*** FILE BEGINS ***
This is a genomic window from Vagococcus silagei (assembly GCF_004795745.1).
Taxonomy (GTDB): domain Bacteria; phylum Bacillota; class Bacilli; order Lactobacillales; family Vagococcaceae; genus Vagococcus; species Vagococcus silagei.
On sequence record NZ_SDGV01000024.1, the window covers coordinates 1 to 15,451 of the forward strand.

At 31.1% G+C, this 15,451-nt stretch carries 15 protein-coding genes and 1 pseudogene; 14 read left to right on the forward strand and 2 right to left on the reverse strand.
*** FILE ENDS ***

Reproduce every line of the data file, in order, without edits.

This is a genomic window from Vagococcus silagei (assembly GCF_004795745.1).
Taxonomy (GTDB): domain Bacteria; phylum Bacillota; class Bacilli; order Lactobacillales; family Vagococcaceae; genus Vagococcus; species Vagococcus silagei.
On sequence record NZ_SDGV01000024.1, the window covers coordinates 1 to 15,451 of the forward strand.

At 31.1% G+C, this 15,451-nt stretch carries 15 protein-coding genes and 1 pseudogene; 14 read left to right on the forward strand and 2 right to left on the reverse strand.